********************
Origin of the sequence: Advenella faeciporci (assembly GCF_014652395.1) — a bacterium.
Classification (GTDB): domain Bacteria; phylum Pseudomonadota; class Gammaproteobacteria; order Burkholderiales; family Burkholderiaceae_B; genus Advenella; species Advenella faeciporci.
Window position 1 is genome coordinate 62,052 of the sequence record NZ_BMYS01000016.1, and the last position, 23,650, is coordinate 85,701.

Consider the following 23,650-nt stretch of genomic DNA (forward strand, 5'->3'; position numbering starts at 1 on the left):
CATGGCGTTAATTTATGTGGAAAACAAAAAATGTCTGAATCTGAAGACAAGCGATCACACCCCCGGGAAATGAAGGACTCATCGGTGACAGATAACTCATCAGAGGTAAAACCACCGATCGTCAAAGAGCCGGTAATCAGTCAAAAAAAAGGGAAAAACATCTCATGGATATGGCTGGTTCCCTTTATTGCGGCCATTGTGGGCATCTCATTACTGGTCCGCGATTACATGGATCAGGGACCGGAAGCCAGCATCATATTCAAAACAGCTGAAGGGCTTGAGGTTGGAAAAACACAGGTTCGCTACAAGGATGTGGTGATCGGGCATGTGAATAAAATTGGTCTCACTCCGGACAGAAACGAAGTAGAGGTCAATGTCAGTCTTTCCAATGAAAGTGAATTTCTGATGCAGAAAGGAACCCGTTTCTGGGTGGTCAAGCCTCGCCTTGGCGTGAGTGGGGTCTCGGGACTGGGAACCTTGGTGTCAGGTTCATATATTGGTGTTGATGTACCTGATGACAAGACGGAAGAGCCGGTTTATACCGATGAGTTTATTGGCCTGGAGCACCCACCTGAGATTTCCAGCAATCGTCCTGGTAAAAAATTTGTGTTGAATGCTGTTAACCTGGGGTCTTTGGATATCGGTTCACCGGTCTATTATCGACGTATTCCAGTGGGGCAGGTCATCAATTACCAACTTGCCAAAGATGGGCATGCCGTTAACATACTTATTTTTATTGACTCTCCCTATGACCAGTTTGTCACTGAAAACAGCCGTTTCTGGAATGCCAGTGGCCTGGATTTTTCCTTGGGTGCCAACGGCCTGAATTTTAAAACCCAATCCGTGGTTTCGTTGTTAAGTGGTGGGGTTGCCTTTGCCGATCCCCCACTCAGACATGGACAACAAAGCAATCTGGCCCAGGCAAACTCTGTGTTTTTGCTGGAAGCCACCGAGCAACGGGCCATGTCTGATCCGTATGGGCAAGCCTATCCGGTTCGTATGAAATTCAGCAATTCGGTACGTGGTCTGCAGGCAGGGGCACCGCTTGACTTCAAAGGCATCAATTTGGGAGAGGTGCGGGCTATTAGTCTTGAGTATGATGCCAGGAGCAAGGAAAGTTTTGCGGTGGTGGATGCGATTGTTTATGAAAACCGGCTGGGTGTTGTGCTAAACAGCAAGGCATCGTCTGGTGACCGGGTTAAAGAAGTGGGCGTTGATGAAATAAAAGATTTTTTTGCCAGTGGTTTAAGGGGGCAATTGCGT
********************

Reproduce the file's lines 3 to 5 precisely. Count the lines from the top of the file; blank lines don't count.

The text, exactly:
Window position 1 is genome coordinate 62,052 of the sequence record NZ_BMYS01000016.1, and the last position, 23,650, is coordinate 85,701.

Consider the following 23,650-nt stretch of genomic DNA (forward strand, 5'->3'; position numbering starts at 1 on the left):
CATGGCGTTAATTTATGTGGAAAACAAAAAATGTCTGAATCTGAAGACAAGCGATCACACCCCCGGGAAATGAAGGACTCATCGGTGACAGATAACTCATCAGAGGTAAAACCACCGATCGTCAAAGAGCCGGTAATCAGTCAAAAAAAAGGGAAAAACATCTCATGGATATGGCTGGTTCCCTTTATTGCGGCCATTGTGGGCATCTCATTACTGGTCCGCGATTACATGGATCAGGGACCGGAAGCCAGCATCATATTCAAAACAGCTGAAGGGCTTGAGGTTGGAAAAACACAGGTTCGCTACAAGGATGTGGTGATCGGGCATGTGAATAAAATTGGTCTCACTCCGGACAGAAACGAAGTAGAGGTCAATGTCAGTCTTTCCAATGAAAGTGAATTTCTGATGCAGAAAGGAACCCGTTTCTGGGTGGTCAAGCCTCGCCTTGGCGTGAGTGGGGTCTCGGGACTGGGAACCTTGGTGTCAGGTTCATATATTGGTGTTGATGTACCTGATGACAAGACGGAAGAGCCGGTTTATACCGATGAGTTTATTGGCCTGGAGCACCCACCTGAGATTTCCAGCAATCGTCCTGGTAAAAAATTTGTGTTGAATGCTGTTAACCTGGGGTCTTTGGATATCGGTTCACCGGTCTATTATCGACGTATTCCAGTGGGGCAGGTCATCAATTACCAACTTGCCAAAGATGGGCATGCCGTTAACATACTTATTTTTATTGACTCTCCCTATGACCAGTTTGTCACTGAAAACAGCCGTTTCTGGAATGCCAGTGGCCTGGATTTTTCCTTGGGTGCCAACGGCCTGAATTTTAAAACCCAATCCGTGGTTTCGTTGTTAAGTGGTGGGGTTGCCTTTGCCGATCCCCCACTCAGACATGGACAACAAAGCAATCTGGCCCAGGCAAACTCTGTGTTTTTGCTGGAAGCCACCGAGCAACGGGCCATGTCTGATCCGTATGGGCAAGCCTATCCGGTTCGTATGAAATTCAGCAATTCGGTACGTGGTCTGCAGGCAGGGGCACCGCTTGACTTCAAAGGCATCAATTTGGGAGAGGTGCGGGCTATTAGTCTTGAGTATGATGCCAGGAGCAAGGAAAGTTTTGCGGTGGTGGATGCGATTGTTTATGAAAACCGGCTGGGTGTTGTGCTAAACAGCAAGGCATCGTCTGGTGACCGGGTTAAAGAAGTGGGCGTTGATGAAATAAAAGATTTTTTTGCCAGTGGTTTAAGGGGGCAATTGCGT